Skip to main content

With deadly mystery illness spreading, should Minnesotans take down bird feeders?

The unexplained ailment has resulted in bird die-offs in the eastern U.S.
A healthy blue jay at a feeder.

A healthy blue jay at a feeder.

Even hundreds of miles away in Minnesota, the mystery illness behind significant, unexplained bird die-offs in eastern and mid-Atlantic states is causing worry.

"Audubon Minnesota has been getting some calls from concerned citizens wondering about the situation locally and what they should do," Alexandra Wardwell, prairie project manager with Audubon Minnesota, told Bring Me The News.

The fatal illness, which causes swelling and crusting of the eyes, seizures and erratic behavior in affected birds, was first noticed in late May, federal wildlife officials have said, with the initial wave of deaths coming in Washington D.C., Maryland, Virginia, West Virginia and Kentucky. Since then, it's been recorded in five additional states: Delaware, New Jersey, Pennsylvania, Ohio and Indiana.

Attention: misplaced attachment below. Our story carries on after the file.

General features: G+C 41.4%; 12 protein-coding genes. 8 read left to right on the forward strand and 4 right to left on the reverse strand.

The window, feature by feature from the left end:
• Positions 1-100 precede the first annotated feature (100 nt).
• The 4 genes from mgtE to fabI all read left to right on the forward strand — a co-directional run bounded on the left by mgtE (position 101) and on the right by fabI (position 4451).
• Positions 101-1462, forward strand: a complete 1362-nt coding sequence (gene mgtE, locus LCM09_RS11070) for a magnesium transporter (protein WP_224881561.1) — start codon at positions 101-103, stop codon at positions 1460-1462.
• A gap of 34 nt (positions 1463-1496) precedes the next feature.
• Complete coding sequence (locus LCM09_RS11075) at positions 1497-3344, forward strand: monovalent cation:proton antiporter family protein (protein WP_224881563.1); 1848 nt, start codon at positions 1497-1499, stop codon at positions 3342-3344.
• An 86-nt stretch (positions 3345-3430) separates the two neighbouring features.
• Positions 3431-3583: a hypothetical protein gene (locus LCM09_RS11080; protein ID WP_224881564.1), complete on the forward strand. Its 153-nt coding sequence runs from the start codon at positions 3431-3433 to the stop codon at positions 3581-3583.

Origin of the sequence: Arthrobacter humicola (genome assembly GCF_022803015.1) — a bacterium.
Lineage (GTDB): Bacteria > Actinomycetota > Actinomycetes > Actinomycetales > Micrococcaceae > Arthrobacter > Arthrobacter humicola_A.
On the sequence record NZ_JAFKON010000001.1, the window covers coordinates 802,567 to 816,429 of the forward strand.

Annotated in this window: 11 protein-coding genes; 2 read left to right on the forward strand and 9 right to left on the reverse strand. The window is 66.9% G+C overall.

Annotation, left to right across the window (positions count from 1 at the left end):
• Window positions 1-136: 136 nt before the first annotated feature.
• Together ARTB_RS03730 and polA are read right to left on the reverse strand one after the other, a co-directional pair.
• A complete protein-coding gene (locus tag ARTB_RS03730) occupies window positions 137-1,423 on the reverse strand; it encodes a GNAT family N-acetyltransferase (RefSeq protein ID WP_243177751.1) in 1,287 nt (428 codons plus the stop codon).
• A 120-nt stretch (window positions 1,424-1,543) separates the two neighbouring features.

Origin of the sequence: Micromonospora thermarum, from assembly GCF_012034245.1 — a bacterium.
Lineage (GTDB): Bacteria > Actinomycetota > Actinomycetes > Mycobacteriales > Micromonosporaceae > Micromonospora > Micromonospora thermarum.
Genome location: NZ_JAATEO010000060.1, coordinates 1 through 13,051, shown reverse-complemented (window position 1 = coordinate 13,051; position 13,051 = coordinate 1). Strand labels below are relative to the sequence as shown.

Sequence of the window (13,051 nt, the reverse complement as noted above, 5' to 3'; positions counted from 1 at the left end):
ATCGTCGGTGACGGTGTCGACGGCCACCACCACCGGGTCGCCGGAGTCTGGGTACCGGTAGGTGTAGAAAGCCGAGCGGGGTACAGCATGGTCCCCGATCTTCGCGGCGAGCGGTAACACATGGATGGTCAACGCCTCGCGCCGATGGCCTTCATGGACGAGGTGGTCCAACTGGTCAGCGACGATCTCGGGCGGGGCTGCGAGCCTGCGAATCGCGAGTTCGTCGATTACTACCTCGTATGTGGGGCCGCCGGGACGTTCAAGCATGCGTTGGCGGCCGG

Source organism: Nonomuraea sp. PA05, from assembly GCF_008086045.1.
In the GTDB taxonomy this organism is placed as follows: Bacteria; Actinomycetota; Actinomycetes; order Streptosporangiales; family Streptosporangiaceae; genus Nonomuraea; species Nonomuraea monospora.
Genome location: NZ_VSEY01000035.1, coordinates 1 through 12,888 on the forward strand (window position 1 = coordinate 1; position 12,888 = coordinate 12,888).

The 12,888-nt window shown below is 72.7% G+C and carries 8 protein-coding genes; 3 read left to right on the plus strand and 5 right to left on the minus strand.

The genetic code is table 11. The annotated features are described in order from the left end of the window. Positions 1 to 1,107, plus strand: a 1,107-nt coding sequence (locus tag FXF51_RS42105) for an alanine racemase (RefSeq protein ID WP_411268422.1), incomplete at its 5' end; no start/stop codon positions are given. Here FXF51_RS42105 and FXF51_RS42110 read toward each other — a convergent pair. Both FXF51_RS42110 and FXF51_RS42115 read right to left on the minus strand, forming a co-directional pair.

Young common grackles, blue jays, European starlings and American robins have been most impacted, the agencies said, though there have been incidents involving other songbirds.

Researchers still don't know what is killing the birds. Common culprits (such as West Nile virus, avian influenza, salmonella or chlamydia) have been ruled out. They also don't know how it spreads, and haven't found any issues in domestic livestock or poultry, or humans.

A bird in Washington D.C. exhibiting symptoms of the illness.

A bird in Washington D.C. exhibiting symptoms of the illness.

In impacted states, local agencies have been directing people to take down bird feeders, in hopes of preventing further reach. Some local groups, even in states without a confirmed case, have been equally aggressive. That includes in Wisconsin, where the Madison Audubon Society recently recommended people remove all bird feeders "until this wildlife disease subsides," as a precaution.